5.      What makes some people question whether God hears their prayers? (Maybe they haven’t maintained a close relationship with God during good times, so they wonder if God will hear then in their bad times.)

It is perfectly appropriate for us to ask God for help respectfully, but we don’t have to beg Him. He is persuaded by His love for us, not our fancy words or urgent pleadings. Tim Keller, (Pastor, theologian and Christian apologist) is quoted as saying, “We are more sinful than we ever dared believe…and more loved than we ever hoped!” But we certainly do not have the right to demand anything from God!

 

1.      How many of us need a “guard for our mouth”?

The Requests! Read Psalm 141:3-7

 

2.      Notice in verse 3, David asked for help with his speech, while in verse 4 he asked for protection from the wicked. How are these two requests connected?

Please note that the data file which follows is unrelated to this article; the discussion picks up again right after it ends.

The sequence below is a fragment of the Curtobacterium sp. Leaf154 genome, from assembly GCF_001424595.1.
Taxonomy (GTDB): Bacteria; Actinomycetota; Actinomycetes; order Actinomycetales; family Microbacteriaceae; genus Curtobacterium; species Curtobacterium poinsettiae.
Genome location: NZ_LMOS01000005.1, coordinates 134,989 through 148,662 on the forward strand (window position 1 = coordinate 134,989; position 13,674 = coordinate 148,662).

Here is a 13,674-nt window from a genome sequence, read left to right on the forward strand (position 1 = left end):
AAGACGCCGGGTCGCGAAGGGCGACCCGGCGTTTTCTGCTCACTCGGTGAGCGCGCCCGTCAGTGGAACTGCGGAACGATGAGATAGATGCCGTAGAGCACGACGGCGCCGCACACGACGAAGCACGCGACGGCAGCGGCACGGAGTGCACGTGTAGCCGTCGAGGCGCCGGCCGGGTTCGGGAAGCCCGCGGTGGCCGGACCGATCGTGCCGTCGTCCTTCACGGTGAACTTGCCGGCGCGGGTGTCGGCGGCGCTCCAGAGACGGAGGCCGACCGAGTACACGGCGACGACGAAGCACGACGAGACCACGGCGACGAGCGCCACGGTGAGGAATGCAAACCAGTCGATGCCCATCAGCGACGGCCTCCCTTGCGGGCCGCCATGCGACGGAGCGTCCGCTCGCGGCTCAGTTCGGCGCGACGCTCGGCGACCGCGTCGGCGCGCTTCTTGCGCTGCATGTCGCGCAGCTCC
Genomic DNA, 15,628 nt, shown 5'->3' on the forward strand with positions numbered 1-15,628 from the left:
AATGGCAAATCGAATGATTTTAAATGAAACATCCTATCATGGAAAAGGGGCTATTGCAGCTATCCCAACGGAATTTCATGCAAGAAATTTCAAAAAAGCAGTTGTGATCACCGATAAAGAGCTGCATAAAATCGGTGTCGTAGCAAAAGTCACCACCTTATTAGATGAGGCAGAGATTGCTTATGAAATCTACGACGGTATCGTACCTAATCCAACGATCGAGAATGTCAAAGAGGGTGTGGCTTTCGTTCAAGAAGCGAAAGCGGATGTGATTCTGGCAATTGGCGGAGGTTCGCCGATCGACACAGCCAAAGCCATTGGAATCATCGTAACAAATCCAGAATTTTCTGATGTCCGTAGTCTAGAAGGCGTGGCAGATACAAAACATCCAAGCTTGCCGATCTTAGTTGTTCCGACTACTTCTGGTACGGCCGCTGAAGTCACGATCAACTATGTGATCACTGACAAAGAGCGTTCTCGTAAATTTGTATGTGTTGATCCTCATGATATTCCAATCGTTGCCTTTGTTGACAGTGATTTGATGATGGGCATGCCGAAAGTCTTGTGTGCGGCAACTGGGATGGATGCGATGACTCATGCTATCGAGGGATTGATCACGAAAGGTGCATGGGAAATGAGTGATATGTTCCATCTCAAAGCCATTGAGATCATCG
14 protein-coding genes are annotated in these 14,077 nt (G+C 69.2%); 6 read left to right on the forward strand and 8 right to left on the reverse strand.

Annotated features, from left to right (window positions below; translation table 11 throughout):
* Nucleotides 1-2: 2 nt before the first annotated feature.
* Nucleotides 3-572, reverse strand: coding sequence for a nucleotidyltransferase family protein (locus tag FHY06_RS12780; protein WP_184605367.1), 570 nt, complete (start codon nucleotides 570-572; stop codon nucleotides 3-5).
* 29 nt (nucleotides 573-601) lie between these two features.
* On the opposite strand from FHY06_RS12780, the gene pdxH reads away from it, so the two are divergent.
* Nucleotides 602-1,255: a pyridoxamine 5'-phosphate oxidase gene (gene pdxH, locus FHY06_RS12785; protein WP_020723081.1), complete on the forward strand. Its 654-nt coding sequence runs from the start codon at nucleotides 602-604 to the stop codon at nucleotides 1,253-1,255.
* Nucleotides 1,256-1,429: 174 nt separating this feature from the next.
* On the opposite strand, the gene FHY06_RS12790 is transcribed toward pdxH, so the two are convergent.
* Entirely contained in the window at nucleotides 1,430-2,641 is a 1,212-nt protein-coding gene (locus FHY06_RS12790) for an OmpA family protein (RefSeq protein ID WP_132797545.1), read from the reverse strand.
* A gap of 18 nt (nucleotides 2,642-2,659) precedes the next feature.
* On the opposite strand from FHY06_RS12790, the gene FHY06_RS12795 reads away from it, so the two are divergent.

3.      How do our words reveal our associations and relations?

4.      Many translations appear to interpret verse 5 as a faithful friend of David’s. How can we actually help each other obey God? (Because one Christian helping keep another in line with God’s Word is seldom done well or accepted well, many believers avoid this responsibility.)

5.      What excuses do we make for not helping a fellow believer in this area? (We say: “It’s not my business” or “They won’t listen anyway” or “They may say clean up your own life before you try to tell me how to live mine.”)

This is one reason we must live circumspect lives!

6.      Read verse 5. When have you seen a godly person who has exemplified this psalm for you? (We all need people who will tell us the truth, rather than reinforce what we want to hear. These people truly care, and this care brings us the direction and comfort we crave. If you listen and heed this friend, your relationship and fellowship will grow deeper!)